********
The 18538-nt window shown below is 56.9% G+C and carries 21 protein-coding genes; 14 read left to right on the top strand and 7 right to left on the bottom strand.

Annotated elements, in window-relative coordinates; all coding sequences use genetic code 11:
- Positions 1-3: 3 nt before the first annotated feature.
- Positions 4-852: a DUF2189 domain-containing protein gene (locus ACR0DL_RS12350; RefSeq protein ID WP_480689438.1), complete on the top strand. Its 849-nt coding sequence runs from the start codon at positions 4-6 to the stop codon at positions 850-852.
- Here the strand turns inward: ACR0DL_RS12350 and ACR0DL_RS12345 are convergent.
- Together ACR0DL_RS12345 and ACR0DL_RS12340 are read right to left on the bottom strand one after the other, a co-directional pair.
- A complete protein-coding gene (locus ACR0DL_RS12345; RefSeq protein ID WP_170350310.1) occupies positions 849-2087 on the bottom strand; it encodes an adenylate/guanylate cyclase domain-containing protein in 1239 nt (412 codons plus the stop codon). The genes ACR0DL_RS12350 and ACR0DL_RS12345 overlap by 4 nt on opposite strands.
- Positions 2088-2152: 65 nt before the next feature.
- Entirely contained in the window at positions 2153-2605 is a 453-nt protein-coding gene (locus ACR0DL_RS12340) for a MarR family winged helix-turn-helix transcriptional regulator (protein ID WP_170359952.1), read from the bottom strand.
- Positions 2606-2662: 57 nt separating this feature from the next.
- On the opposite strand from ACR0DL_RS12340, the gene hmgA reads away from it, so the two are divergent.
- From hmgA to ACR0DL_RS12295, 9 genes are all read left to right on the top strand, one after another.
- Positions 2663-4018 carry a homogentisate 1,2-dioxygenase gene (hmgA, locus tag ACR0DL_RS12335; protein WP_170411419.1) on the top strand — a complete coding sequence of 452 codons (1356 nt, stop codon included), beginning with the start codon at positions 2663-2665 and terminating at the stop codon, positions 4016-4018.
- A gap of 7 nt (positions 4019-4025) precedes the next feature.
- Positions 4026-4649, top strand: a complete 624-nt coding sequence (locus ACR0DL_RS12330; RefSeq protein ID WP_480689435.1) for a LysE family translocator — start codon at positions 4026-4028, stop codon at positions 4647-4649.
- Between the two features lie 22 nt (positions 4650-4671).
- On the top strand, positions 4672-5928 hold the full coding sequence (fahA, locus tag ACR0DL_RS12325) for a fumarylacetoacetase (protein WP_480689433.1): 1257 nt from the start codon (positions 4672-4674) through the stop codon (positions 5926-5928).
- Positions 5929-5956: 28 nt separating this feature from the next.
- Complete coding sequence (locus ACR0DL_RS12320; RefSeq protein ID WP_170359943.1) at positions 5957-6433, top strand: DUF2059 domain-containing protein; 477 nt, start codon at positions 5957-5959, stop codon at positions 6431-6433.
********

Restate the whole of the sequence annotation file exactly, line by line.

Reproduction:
The 18538-nt window shown below is 56.9% G+C and carries 21 protein-coding genes; 14 read left to right on the top strand and 7 right to left on the bottom strand.

Annotated elements, in window-relative coordinates; all coding sequences use genetic code 11:
- Positions 1-3: 3 nt before the first annotated feature.
- Positions 4-852: a DUF2189 domain-containing protein gene (locus ACR0DL_RS12350; RefSeq protein ID WP_480689438.1), complete on the top strand. Its 849-nt coding sequence runs from the start codon at positions 4-6 to the stop codon at positions 850-852.
- Here the strand turns inward: ACR0DL_RS12350 and ACR0DL_RS12345 are convergent.
- Together ACR0DL_RS12345 and ACR0DL_RS12340 are read right to left on the bottom strand one after the other, a co-directional pair.
- A complete protein-coding gene (locus ACR0DL_RS12345; RefSeq protein ID WP_170350310.1) occupies positions 849-2087 on the bottom strand; it encodes an adenylate/guanylate cyclase domain-containing protein in 1239 nt (412 codons plus the stop codon). The genes ACR0DL_RS12350 and ACR0DL_RS12345 overlap by 4 nt on opposite strands.
- Positions 2088-2152: 65 nt before the next feature.
- Entirely contained in the window at positions 2153-2605 is a 453-nt protein-coding gene (locus ACR0DL_RS12340) for a MarR family winged helix-turn-helix transcriptional regulator (protein ID WP_170359952.1), read from the bottom strand.
- Positions 2606-2662: 57 nt separating this feature from the next.
- On the opposite strand from ACR0DL_RS12340, the gene hmgA reads away from it, so the two are divergent.
- From hmgA to ACR0DL_RS12295, 9 genes are all read left to right on the top strand, one after another.
- Positions 2663-4018 carry a homogentisate 1,2-dioxygenase gene (hmgA, locus tag ACR0DL_RS12335; protein WP_170411419.1) on the top strand — a complete coding sequence of 452 codons (1356 nt, stop codon included), beginning with the start codon at positions 2663-2665 and terminating at the stop codon, positions 4016-4018.
- A gap of 7 nt (positions 4019-4025) precedes the next feature.
- Positions 4026-4649, top strand: a complete 624-nt coding sequence (locus ACR0DL_RS12330; RefSeq protein ID WP_480689435.1) for a LysE family translocator — start codon at positions 4026-4028, stop codon at positions 4647-4649.
- Between the two features lie 22 nt (positions 4650-4671).
- On the top strand, positions 4672-5928 hold the full coding sequence (fahA, locus tag ACR0DL_RS12325) for a fumarylacetoacetase (protein WP_480689433.1): 1257 nt from the start codon (positions 4672-4674) through the stop codon (positions 5926-5928).
- Positions 5929-5956: 28 nt separating this feature from the next.
- Complete coding sequence (locus ACR0DL_RS12320; RefSeq protein ID WP_170359943.1) at positions 5957-6433, top strand: DUF2059 domain-containing protein; 477 nt, start codon at positions 5957-5959, stop codon at positions 6431-6433.